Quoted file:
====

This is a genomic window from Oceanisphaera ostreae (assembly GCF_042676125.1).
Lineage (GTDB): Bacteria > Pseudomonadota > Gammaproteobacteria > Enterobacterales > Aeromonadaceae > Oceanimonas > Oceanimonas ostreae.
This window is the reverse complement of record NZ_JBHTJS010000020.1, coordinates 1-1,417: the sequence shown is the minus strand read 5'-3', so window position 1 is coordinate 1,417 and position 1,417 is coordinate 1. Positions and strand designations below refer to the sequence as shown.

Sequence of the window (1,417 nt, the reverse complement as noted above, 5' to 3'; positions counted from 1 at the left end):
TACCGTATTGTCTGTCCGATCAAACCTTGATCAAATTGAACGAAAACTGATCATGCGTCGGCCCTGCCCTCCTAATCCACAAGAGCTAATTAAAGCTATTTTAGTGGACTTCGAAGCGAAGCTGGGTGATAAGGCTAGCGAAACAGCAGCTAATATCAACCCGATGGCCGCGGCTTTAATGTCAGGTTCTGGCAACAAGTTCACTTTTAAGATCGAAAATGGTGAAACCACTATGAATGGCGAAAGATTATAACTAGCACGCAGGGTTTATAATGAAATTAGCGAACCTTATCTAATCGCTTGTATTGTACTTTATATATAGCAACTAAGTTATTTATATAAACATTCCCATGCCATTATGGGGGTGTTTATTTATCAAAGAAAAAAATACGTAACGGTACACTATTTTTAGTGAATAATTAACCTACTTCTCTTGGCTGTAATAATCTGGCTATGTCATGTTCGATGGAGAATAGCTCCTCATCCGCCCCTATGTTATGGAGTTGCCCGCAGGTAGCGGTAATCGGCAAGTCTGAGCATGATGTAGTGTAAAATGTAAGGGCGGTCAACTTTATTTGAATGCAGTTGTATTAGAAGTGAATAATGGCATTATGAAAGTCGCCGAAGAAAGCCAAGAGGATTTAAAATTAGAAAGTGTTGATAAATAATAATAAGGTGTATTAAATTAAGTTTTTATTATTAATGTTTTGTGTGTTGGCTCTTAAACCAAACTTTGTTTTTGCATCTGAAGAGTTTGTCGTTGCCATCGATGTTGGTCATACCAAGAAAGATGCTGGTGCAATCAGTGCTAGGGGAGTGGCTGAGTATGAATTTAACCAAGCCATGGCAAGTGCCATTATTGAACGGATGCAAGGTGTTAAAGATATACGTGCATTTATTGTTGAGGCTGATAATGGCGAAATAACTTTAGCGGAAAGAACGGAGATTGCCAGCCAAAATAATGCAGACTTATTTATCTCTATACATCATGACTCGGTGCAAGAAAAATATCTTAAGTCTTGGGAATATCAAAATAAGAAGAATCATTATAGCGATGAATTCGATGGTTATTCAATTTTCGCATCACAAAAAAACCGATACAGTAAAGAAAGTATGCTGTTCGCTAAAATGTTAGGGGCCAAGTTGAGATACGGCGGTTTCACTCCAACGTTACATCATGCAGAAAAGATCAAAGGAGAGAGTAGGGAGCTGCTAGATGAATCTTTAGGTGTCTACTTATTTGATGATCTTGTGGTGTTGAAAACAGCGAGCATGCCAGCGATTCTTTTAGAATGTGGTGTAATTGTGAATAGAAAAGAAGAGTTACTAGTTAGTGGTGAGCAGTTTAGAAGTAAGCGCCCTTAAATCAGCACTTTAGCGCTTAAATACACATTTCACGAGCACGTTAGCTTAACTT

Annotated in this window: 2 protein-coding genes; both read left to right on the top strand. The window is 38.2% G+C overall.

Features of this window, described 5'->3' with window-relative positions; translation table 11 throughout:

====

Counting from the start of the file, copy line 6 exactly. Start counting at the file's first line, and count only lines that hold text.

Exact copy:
Annotated in this window: 2 protein-coding genes; both read left to right on the top strand. The window is 38.2% G+C overall.